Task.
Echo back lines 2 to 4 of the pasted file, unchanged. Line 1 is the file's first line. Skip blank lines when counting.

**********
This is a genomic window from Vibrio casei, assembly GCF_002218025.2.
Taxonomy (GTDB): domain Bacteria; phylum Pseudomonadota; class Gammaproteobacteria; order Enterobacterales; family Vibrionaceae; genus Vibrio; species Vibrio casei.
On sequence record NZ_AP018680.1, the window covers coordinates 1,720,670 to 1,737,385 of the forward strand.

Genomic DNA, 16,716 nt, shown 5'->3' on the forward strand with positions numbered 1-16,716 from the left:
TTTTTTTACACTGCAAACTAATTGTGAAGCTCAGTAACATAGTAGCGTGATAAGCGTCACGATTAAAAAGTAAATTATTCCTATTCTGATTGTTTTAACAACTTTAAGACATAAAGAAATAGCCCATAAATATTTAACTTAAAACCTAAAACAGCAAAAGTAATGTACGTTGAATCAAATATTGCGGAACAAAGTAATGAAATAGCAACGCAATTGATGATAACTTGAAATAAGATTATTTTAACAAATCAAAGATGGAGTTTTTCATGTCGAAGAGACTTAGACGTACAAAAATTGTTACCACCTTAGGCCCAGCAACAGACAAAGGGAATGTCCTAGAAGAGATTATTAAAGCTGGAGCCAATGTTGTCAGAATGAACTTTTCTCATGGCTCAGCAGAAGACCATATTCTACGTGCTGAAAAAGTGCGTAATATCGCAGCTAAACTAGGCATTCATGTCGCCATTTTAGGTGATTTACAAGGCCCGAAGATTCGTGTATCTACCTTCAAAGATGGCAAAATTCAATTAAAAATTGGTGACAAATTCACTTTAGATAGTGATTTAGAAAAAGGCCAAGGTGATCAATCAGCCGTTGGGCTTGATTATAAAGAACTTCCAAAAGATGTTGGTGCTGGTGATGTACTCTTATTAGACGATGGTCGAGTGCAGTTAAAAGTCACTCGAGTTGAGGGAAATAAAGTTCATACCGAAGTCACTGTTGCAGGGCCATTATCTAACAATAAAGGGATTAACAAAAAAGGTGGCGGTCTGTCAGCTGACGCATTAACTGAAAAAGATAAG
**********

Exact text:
Taxonomy (GTDB): domain Bacteria; phylum Pseudomonadota; class Gammaproteobacteria; order Enterobacterales; family Vibrionaceae; genus Vibrio; species Vibrio casei.
On sequence record NZ_AP018680.1, the window covers coordinates 1,720,670 to 1,737,385 of the forward strand.

Genomic DNA, 16,716 nt, shown 5'->3' on the forward strand with positions numbered 1-16,716 from the left: